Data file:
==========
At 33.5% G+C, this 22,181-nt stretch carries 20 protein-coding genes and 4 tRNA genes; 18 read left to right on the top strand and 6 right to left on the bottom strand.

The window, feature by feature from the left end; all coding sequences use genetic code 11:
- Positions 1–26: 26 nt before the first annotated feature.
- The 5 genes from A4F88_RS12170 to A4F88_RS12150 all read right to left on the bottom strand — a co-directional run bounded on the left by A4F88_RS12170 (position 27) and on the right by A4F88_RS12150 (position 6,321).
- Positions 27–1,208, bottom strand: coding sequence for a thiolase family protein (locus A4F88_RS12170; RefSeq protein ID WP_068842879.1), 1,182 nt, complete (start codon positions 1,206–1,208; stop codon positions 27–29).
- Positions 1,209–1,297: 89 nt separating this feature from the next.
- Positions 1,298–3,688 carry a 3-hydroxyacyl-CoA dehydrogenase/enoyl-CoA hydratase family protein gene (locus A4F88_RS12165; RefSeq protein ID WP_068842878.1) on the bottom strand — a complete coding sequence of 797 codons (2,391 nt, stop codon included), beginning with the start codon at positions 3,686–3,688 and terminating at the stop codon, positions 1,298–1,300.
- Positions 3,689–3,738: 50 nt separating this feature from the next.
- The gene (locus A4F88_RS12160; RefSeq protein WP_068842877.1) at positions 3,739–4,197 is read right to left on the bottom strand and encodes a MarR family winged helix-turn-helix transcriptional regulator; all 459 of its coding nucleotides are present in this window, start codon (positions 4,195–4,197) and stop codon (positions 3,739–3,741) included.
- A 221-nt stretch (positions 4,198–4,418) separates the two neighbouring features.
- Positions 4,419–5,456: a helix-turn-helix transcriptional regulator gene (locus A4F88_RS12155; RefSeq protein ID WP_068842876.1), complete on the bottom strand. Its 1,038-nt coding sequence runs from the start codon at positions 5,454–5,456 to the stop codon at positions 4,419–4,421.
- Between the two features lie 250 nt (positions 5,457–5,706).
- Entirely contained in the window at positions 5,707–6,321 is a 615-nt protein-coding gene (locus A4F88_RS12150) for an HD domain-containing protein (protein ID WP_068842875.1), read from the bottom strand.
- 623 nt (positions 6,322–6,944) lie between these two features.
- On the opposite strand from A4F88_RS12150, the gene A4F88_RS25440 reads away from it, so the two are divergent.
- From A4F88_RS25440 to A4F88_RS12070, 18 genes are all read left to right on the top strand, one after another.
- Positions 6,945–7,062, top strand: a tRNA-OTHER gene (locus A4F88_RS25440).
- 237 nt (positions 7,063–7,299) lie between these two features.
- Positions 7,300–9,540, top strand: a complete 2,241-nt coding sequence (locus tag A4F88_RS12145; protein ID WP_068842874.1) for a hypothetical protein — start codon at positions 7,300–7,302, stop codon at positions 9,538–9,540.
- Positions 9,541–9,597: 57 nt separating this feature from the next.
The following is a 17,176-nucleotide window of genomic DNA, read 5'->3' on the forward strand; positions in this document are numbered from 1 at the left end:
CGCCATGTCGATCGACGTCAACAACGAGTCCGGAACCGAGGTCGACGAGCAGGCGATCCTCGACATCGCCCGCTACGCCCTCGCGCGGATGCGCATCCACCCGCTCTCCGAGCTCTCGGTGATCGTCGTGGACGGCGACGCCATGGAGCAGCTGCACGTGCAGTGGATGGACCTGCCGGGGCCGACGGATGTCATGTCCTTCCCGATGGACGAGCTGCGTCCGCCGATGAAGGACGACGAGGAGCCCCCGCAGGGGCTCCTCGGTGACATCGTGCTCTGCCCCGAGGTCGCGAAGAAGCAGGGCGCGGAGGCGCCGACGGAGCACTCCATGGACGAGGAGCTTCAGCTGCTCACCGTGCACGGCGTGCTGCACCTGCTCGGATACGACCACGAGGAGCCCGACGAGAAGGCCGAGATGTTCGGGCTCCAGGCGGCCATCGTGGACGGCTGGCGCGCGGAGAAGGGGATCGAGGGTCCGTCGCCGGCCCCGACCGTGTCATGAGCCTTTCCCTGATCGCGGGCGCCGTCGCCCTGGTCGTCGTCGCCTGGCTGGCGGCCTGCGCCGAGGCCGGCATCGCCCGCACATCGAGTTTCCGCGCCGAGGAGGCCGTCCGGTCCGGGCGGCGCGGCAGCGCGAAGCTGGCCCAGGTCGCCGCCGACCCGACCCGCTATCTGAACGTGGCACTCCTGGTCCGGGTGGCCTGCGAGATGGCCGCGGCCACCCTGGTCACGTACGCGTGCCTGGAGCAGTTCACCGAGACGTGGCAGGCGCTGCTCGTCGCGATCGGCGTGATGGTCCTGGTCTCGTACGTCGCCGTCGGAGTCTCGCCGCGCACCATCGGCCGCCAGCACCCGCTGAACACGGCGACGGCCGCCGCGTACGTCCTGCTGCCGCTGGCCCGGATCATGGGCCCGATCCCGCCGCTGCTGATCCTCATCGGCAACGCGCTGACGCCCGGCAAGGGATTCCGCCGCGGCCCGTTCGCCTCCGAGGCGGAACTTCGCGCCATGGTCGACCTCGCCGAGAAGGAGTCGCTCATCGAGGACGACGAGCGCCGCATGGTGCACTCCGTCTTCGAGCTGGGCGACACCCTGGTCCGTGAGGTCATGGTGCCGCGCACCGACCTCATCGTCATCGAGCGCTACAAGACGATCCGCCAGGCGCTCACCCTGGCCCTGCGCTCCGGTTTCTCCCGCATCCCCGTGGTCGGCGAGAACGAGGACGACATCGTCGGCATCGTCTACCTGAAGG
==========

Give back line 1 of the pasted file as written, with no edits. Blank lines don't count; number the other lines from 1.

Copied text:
At 33.5% G+C, this 22,181-nt stretch carries 20 protein-coding genes and 4 tRNA genes; 18 read left to right on the top strand and 6 right to left on the bottom strand.